televangelists





Chronology: Put the following events in the correct order. Years, per se, are less important than the order in which they occurred. Then, explain how each event is linked (cause/effect) to the one that follows.
1920 Census Butler Act

Darwin’s Origin of the Species

Prohibition begins Scopes Trial

Discussion Questions:





  1. How did mass media (radio, theater, newspapers, etc.) produce a national culture in the 1920s? What were the pros and cons of this?




  1. The 19th Amendment ensured women’s right to vote in 1920. What other developments in the 1920s helped create a “modern” – untraditional – image for women?




  1. Besides teaching creationism in schools, what other issues did traditionalists promote in the 1920s?




  1. The contemporary “culture war” is no longer divided along a rural-urban axis, but does embody the struggle between faith-based and secular interests. Other than the creationism/evolution debate, which issue do you feel is the most contentious in our time? How does history suggest this will be ultimately resolved?

Chapter 8 Einstein’s Letter




Identify: Define/explain the significance of each of the terms, people, etc.


“military-industrial complex” MAD

Manhattan Project

nuclear fission Oppenheimer, J. Robert Roosevelt, Franklin D.

Szilard, Leo Truman, Harry





Chronology: Put the following events in the correct order. Years, per se, are less important than the order in which they occurred. Then, explain how each event is linked (cause/effect) to the one that follows.
Bombings of Hiroshima/Nagasaki Germany invades Poland

Pearl Harbor attacked

Nuclear test at Alamogordo, NM USSR detonates atomic bomb

Discussion Questions:





    1. Why was atomic research politically unpopular in the early years of WWII?




    1. What were the primary arguments for and against the use of the atomic bomb?




    1. For decades before 1945, American foreign policy wavered between isolationism and assertive international action. As Gillon writes, that all changed as the U.S. was forced to “abandon its instinctive isolationism and assume the responsibilities of a global superpower” (196). Explain this concept.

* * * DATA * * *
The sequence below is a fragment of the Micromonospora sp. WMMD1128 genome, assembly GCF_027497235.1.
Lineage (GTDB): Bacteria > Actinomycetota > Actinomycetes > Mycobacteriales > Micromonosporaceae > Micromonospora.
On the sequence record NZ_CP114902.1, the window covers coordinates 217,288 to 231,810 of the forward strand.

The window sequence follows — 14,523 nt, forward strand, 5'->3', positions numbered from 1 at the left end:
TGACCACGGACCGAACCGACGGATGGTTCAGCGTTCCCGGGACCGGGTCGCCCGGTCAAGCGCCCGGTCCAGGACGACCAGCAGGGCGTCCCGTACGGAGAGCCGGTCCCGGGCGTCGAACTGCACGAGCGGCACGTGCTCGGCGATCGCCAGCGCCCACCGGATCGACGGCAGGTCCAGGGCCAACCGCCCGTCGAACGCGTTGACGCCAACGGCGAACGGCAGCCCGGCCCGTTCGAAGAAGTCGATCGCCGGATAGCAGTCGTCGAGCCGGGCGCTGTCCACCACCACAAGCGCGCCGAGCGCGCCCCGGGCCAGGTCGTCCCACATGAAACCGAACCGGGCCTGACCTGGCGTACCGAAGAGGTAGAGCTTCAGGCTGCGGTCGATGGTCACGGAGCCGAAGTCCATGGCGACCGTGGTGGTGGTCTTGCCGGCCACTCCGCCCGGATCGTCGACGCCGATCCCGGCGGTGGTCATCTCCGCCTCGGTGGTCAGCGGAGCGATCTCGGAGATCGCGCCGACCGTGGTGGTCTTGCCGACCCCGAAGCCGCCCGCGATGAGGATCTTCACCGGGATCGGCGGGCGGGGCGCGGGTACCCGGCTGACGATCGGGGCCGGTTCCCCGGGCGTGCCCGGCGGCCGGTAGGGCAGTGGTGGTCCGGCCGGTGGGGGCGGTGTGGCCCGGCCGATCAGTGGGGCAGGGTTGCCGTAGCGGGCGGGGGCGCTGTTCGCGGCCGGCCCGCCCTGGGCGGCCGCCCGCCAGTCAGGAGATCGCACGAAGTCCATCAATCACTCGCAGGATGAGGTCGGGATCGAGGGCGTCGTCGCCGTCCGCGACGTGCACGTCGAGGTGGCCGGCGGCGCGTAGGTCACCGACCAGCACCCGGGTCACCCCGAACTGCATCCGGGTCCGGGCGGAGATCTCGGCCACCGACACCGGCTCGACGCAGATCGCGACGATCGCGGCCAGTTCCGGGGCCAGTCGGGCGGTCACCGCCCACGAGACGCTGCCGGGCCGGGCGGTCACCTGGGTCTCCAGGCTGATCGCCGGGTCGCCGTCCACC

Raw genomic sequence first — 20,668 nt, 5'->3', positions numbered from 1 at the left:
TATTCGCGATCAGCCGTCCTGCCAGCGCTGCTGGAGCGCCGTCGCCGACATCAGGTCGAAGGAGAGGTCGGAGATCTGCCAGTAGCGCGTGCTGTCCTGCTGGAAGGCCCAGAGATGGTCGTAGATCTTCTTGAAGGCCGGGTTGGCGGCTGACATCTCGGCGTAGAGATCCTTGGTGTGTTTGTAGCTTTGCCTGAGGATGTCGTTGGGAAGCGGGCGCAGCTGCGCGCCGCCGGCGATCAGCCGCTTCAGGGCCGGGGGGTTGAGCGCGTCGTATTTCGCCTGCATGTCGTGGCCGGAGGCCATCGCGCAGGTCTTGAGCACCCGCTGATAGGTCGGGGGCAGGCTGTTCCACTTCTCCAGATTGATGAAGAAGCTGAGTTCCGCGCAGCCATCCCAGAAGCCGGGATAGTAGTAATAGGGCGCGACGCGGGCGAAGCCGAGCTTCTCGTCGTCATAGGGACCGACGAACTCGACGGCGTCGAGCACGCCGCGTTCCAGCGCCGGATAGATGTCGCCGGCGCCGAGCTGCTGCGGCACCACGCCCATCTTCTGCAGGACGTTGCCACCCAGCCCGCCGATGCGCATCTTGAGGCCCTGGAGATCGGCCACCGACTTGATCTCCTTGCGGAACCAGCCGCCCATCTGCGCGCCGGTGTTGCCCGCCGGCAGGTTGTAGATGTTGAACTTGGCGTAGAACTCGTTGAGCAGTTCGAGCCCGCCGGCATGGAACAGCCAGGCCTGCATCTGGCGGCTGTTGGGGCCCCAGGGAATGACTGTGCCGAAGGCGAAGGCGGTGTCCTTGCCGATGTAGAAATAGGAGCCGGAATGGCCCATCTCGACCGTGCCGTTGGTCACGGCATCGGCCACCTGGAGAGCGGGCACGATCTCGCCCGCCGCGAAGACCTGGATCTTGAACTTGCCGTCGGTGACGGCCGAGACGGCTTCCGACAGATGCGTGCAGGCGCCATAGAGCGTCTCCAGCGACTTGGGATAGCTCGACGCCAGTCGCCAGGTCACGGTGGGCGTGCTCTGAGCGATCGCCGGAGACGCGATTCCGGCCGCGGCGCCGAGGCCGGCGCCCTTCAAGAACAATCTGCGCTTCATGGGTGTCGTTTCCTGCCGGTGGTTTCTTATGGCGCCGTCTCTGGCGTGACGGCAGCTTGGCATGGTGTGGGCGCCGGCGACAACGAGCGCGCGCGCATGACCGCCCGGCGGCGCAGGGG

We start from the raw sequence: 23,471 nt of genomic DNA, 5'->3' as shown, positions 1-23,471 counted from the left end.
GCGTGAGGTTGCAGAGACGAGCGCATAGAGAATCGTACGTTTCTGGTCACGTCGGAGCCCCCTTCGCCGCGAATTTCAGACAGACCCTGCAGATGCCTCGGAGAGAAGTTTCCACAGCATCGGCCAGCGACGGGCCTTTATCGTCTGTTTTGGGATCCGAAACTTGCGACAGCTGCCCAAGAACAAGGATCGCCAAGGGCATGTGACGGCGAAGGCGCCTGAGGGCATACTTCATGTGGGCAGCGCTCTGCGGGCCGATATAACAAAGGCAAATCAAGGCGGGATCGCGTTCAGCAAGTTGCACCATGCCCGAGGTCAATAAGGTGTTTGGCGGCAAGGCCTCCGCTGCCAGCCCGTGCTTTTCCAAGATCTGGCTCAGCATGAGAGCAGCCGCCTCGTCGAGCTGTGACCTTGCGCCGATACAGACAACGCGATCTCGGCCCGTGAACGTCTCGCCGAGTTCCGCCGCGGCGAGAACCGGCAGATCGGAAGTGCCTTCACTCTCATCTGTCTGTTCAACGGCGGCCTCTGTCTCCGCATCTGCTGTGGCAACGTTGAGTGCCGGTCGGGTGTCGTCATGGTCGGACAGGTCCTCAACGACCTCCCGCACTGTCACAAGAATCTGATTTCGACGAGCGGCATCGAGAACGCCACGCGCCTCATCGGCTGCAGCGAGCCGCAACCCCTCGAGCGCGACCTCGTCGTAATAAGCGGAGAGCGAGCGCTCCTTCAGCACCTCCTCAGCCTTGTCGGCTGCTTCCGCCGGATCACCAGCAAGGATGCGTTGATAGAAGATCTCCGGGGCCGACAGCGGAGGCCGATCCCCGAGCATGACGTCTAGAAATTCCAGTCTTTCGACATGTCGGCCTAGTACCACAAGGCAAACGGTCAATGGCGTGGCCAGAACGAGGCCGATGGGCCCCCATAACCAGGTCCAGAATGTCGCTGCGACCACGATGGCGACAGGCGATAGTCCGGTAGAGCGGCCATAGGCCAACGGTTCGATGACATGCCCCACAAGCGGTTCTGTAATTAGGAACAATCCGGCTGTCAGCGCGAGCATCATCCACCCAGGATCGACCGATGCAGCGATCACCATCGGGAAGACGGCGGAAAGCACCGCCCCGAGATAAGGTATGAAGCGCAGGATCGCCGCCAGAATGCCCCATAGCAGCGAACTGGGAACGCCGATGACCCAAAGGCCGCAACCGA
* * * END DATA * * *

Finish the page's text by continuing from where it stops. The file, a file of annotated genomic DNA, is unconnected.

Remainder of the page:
1. The atomic bomb did more than initiate the Cold War. Identify political, economic, and social effects on the United States (domestically) during the atomic age.




    1. To what extent was Eisenhower right about the “military-industrial complex”? Has this threat disappeared now that the Cold War is over?

Chapter 9 When America Was Rocked




Identify: Define/explain the significance of each of the terms, people, etc.


Sullivan, Ed “race music”

Presley, Elvis Freed, Alan





Chronology: Put the following events in the correct order. Years, per se, are less important than the order in which they occurred. Then, explain how each event is linked (cause/effect) to the one that follows.
American Bandstand begins national broadcasts

Brown v. Board of Education

Elvis first appears on national TV McDonald’s opens first restaurant



Discussion Questions:





  1. How was the Cold War a contributing cause to the widespread social conformity of the 1950s?




  1. Gillon writes that Elvis Presley’s talent was insufficient to attain such popularity: “It was the synthesis of black blues and white country music, the mixing of a white face and poor black music, that made him so unique and so threatening.” Explain this statement.




  1. Why was it ironic that television would be such an important medium for the spread of rock ‘n’ roll in the 1950s?




  1. Rank the following factors in terms of their effect on the emergence of the “youth culture” of the 1950s. Support your response with at least three specific examples.

economic prosperity (e.g., higher average income) television

race music (aka, rock ‘n’ roll)

Cold War

Chapter 10 Freedom Summer




Identify: Define/explain the significance of each of the terms, people, etc.


Moses, Robert CORE

SNCC


Johnson, Lyndon B. Killen, Edgar Ray literacy tests/poll taxes

Hoover, J. Edgar





Chronology: Put the following events in the correct order. Years, per se, are less important than the order in which they occurred. Then, explain how each event is linked (cause/effect) to the one that follows.
Brown v. Board of Education

Civil Rights Act Freedom Riders

Freedom Summer

Greensboro Sit-in’s Voting Rights Act



Discussion Questions:





    1. Explain why Mississippi was a particular challenge for civil rights reformers.




    1. How did political interests delay the implementation of desegregation?




    1. How and why did the Civil Rights Movement change after Freedom Summer?




    1. Rank the following factors in terms of their effect on the social changes of the Civil Rights Movement.

Support your response with at least three specific examples.
citizen-based efforts government action the media


The database is protected by copyright ©essaydocs.org 2016
send message

    Main page